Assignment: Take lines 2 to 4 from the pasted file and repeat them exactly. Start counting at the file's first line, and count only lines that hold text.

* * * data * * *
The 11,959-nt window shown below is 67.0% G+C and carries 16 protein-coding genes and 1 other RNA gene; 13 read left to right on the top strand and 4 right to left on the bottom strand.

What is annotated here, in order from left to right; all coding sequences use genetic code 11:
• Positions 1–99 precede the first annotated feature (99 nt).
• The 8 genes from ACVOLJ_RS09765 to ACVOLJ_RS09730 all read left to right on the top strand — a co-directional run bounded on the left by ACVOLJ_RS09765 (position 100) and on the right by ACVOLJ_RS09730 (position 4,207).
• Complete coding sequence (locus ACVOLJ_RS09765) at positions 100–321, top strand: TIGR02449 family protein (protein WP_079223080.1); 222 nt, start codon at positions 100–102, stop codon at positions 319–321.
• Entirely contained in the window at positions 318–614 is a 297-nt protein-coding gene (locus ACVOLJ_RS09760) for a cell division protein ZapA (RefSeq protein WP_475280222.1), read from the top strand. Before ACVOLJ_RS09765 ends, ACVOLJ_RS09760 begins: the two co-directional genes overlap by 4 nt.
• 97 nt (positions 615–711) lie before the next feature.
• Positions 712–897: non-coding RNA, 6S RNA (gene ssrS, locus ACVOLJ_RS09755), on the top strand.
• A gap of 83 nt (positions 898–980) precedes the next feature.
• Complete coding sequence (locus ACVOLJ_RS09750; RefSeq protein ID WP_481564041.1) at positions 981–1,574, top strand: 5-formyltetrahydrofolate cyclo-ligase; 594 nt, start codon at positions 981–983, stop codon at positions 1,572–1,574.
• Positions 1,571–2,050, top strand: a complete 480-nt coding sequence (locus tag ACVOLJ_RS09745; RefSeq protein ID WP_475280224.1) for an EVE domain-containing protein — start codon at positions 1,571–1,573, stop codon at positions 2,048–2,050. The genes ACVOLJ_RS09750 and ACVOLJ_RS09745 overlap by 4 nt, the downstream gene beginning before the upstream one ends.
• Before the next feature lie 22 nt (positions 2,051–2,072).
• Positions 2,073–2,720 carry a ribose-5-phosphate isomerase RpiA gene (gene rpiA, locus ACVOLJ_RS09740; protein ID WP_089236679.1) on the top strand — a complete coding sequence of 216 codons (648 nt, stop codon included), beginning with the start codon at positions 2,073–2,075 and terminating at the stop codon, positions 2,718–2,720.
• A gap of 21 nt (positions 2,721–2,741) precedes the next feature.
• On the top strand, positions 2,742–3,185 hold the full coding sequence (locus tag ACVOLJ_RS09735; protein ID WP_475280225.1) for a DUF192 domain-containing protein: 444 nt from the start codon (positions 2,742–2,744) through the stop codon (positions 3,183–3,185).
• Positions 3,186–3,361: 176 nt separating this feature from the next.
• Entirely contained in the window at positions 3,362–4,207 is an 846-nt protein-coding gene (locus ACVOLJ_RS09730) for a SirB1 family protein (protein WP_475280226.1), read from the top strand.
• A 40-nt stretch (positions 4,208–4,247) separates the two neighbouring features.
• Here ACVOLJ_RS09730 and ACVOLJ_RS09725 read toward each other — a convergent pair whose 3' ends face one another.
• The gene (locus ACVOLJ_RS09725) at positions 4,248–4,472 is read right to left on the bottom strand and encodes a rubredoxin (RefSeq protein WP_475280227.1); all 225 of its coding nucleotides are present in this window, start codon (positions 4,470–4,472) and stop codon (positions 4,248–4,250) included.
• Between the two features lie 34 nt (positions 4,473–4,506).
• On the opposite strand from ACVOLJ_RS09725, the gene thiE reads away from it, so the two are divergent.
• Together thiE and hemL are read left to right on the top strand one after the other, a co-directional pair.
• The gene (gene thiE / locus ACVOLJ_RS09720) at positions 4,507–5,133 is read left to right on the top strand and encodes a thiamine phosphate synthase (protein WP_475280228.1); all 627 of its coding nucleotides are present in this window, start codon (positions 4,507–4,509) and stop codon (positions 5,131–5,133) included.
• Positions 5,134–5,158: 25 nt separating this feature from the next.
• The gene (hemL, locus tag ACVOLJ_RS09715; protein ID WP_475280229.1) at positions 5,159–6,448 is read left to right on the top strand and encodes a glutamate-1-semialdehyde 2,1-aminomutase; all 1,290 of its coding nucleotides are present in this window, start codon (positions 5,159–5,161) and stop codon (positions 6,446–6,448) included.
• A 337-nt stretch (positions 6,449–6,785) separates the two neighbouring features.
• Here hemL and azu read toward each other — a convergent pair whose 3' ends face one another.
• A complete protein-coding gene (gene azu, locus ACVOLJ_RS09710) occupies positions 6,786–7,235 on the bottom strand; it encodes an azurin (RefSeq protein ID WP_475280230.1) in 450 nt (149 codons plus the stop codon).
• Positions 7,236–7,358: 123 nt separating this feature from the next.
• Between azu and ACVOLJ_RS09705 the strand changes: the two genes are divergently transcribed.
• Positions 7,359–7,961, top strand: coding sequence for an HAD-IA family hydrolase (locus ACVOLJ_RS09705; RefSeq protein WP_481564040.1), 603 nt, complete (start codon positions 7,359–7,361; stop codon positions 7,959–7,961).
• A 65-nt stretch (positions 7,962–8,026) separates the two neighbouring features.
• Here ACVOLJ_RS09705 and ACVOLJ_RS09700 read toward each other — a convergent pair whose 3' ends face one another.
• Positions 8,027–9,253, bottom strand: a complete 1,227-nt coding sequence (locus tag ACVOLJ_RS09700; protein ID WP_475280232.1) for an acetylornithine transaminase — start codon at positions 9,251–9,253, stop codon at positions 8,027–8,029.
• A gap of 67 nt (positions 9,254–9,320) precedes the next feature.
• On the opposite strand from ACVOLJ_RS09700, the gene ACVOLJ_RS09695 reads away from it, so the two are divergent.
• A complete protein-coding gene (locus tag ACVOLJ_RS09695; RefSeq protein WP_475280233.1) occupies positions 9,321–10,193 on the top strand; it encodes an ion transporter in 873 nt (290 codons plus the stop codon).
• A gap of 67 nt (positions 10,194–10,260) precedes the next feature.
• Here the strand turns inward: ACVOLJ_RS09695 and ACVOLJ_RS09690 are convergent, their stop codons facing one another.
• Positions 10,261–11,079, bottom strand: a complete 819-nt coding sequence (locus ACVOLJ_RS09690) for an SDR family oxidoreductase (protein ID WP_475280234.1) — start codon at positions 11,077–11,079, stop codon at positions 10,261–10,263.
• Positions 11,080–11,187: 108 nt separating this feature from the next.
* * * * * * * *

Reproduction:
What is annotated here, in order from left to right; all coding sequences use genetic code 11:
• Positions 1–99 precede the first annotated feature (99 nt).
• The 8 genes from ACVOLJ_RS09765 to ACVOLJ_RS09730 all read left to right on the top strand — a co-directional run bounded on the left by ACVOLJ_RS09765 (position 100) and on the right by ACVOLJ_RS09730 (position 4,207).